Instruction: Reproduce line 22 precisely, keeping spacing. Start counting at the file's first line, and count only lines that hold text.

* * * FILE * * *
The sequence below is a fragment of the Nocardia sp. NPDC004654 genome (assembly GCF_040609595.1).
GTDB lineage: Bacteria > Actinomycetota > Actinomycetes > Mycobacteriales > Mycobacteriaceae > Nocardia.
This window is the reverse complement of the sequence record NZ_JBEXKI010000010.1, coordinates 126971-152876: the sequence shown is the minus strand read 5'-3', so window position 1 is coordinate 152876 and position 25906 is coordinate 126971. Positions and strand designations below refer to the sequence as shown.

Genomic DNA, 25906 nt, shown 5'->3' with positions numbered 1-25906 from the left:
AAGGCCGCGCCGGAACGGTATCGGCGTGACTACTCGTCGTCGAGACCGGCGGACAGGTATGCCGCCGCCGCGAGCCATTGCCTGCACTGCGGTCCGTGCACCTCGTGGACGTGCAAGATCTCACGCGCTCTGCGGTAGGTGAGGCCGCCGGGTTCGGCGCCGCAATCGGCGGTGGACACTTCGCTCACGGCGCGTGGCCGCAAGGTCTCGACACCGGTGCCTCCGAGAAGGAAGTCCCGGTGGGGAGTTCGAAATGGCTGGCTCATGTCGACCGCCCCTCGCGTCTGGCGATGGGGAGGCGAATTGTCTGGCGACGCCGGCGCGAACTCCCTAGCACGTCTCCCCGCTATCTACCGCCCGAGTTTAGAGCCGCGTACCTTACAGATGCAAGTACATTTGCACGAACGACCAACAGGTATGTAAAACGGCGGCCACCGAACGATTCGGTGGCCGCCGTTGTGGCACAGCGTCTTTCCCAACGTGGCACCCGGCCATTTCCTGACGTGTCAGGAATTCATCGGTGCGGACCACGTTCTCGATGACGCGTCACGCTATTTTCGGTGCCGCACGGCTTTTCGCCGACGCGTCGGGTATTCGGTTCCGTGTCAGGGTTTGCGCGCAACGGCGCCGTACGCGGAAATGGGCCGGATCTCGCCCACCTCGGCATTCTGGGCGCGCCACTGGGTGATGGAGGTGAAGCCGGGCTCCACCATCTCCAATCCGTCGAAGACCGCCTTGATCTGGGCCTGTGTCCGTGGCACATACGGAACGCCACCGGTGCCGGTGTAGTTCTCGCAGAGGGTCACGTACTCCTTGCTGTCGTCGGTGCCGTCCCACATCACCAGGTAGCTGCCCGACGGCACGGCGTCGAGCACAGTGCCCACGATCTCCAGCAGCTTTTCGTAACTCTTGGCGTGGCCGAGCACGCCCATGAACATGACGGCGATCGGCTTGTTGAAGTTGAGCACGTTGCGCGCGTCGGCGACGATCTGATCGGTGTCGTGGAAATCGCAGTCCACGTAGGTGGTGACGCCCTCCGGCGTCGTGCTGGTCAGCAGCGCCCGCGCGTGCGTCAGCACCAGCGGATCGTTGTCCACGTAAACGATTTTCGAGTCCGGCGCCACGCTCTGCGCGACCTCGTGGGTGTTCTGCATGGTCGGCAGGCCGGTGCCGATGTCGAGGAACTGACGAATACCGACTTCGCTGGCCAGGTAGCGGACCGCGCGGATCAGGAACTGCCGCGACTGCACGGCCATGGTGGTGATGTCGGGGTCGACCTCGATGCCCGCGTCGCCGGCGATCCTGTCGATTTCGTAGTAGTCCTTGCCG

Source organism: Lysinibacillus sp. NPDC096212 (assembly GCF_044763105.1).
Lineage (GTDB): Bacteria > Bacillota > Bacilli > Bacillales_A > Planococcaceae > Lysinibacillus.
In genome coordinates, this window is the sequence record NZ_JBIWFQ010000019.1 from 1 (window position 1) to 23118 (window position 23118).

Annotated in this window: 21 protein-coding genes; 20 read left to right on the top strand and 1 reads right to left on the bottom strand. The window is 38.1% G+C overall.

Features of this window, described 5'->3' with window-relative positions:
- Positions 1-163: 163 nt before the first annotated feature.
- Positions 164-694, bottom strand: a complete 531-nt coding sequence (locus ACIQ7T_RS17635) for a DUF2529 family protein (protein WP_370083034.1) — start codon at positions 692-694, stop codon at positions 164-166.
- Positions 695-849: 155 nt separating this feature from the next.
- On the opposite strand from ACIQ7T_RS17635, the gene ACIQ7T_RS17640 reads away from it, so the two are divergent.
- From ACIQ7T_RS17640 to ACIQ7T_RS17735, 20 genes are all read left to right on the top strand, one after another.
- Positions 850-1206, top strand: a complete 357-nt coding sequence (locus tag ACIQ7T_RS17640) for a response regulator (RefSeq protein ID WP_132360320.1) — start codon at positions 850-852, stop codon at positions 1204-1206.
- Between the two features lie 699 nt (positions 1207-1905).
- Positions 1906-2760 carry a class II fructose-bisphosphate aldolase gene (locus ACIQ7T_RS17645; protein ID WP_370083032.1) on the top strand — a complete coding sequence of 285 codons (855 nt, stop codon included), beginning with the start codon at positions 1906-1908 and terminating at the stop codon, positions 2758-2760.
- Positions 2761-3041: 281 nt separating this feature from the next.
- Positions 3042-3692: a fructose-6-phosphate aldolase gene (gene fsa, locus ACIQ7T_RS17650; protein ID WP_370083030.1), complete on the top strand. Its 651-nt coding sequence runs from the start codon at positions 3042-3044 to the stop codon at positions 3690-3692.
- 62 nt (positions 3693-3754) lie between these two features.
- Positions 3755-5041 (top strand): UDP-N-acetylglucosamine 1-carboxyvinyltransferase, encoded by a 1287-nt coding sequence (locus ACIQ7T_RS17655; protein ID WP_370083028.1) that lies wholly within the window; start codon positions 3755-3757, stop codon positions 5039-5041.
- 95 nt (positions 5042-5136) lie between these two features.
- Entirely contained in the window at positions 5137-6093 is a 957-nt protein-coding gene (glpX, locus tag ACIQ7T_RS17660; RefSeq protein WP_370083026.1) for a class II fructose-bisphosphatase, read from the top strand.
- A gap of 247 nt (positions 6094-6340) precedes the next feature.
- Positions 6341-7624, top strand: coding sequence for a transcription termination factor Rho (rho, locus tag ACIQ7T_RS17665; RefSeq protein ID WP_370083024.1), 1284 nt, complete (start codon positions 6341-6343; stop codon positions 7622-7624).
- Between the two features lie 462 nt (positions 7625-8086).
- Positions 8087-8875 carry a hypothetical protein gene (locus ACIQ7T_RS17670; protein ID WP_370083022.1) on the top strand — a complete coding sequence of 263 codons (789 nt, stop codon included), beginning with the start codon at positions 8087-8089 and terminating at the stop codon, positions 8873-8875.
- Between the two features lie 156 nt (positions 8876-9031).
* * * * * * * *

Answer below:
- Positions 3755-5041 (top strand): UDP-N-acetylglucosamine 1-carboxyvinyltransferase, encoded by a 1287-nt coding sequence (locus ACIQ7T_RS17655; protein ID WP_370083028.1) that lies wholly within the window; start codon positions 3755-3757, stop codon positions 5039-5041.